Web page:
2

I found this answer, and it bothers me because it's not just a typical bad answer, but an answer that suggests configuring a database in a way that is clearly insecure. The solution may or may not work, but if it does, it unnecessarily lowers the security of the software's SQL database management system for anyone who uses it.

I made sure to add what I just said as a comment below the answer; however, I feel like a comment is not near enough action, and that something bad is being promoted. I enjoy being part of the Stack Overflow community, and I try to practice excellence, and do whatever I can to make sure the Stack Overflow collective is as good as it can possibly be, so I would like to know what exactly is my role in this, what is it that I should do in this situation? Is it advised that I flag an answer like this, and write what the problem is for the moderator? Should I attempt to edit that answer, and include in it, that this is an insecure solution? Or is a comment the furthest extent to which I should go in an attempt to inform the community about the risk of using this solution?

17
  • 3
    I mean, it's in the name. it's not our place to protect devs from themselves.
    – Kevin B
    Commented Aug 20, 2021 at 17:48
  • 7
    Simply downvote the answers and questions, if they are insecure
    – nbk
    Commented Aug 20, 2021 at 17:49
  • 3
    isn't it better to have it with a warning in a comment than not have it at all? At least then it's obvious, whereas it may not be if the Answer is missing.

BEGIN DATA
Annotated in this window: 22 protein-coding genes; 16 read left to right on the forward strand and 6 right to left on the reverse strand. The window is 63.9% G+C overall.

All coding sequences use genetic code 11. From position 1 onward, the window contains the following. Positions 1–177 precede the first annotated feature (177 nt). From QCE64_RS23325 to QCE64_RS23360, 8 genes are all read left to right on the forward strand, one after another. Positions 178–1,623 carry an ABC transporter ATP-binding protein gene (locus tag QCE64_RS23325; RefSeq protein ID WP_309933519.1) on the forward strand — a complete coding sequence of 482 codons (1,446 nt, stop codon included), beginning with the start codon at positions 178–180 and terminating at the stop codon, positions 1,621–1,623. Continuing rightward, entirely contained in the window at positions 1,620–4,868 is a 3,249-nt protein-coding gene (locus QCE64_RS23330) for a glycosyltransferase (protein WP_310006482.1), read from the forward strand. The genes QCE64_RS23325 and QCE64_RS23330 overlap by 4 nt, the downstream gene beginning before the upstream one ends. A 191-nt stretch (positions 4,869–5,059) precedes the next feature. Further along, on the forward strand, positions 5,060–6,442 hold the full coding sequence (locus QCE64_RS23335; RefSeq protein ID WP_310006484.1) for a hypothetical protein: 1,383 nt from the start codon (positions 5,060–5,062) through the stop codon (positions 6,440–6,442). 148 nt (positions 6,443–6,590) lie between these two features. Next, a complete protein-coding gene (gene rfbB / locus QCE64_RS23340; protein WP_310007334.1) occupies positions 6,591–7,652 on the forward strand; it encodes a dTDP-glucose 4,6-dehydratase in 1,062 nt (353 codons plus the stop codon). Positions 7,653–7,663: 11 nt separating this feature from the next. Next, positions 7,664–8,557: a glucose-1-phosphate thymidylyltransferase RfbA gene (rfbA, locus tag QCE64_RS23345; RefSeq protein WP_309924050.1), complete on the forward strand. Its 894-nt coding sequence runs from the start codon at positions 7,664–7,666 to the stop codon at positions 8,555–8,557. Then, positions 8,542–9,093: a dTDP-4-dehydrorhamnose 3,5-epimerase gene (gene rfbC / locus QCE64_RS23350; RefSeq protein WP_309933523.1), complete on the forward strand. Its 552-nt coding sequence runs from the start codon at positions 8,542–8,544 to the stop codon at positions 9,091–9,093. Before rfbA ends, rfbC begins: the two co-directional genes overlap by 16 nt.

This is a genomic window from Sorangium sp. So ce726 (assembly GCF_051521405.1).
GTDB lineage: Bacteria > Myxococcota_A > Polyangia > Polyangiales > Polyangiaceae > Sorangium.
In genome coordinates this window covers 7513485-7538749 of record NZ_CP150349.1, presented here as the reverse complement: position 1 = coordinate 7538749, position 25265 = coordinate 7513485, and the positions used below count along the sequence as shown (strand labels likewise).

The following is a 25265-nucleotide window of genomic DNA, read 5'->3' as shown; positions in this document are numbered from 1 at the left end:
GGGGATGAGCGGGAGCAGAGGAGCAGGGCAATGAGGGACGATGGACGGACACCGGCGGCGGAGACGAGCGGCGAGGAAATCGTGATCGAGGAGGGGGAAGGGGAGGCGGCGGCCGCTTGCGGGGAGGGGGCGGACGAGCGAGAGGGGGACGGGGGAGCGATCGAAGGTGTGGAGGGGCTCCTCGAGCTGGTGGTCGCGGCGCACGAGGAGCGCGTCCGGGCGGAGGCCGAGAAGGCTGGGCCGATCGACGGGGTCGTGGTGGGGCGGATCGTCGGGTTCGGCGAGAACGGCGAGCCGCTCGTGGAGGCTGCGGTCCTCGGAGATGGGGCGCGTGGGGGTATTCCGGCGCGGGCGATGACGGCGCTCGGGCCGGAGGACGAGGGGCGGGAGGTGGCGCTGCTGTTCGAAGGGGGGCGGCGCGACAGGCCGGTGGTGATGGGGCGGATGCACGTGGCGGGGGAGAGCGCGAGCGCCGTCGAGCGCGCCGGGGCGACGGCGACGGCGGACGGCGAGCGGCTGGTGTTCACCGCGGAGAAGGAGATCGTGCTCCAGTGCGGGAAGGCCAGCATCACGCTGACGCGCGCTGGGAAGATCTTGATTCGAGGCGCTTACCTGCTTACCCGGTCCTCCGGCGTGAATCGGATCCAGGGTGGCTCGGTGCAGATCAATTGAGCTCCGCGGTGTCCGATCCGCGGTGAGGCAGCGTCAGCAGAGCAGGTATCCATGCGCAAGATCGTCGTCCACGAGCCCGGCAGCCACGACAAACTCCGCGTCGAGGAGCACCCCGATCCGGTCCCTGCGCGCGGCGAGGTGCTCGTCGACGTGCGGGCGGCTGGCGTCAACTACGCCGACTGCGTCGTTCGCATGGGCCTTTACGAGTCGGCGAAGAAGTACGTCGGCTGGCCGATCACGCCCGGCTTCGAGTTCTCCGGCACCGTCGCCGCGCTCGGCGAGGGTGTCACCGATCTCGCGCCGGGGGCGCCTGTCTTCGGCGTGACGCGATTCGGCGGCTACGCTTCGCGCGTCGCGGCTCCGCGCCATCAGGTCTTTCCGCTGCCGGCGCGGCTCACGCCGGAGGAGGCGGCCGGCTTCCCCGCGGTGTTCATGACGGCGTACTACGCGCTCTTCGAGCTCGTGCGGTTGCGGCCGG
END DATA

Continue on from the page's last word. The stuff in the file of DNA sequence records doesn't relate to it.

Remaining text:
– Scratte
    Commented Aug 20, 2021 at 18:36
  • @Scratte agreed - as with information security, the more openness the better. We just have to make the notice as prominent as possible. For now it is votes and comments, but I guess after the "outdated answers" project we need a "dangerous answer" project Commented Aug 20, 2021 at 18:45
  • 1
    @OlegValter Who defines what is a dangerous answer though? Sure, there are some scenarios where the answer is clearly insecure but what exactly constitutes "dangerous" and how do we define "dangerous answers" as it applies to every scenario? I think commenting is the best path, a fresh answer may be appropriate too in certain scenarios. But there is some onus on the user to have common sense, too. We show them how to shoot the gun, but it's up to them to know not to point it at their foot.
    – codewario
    Commented Aug 20, 2021 at 19:29
  • 2
    I also disagree that the content should be edited by anyone but the content author for such an edit, as it changes the intent of the post. Simply downvote, leave a comment and/or upvote any other relevant comments mentioning the same, and move on.
    – codewario
    Commented Aug 20, 2021 at 19:30
  • 2
    @BendertheGreatest oh, that's a bit too early to discuss details of that :) Let's wait 6 to 8 weeks for SE to note this as a problem. But if we are discussing this, some type of flag, I suppose, that would have to be verified by other users, probably restricted to badge holders in a given tag. Upon reaching a threshold of flags (let's say, 3), the notice appears. May also take post score into account. Commented Aug 20, 2021 at 19:32
  • 1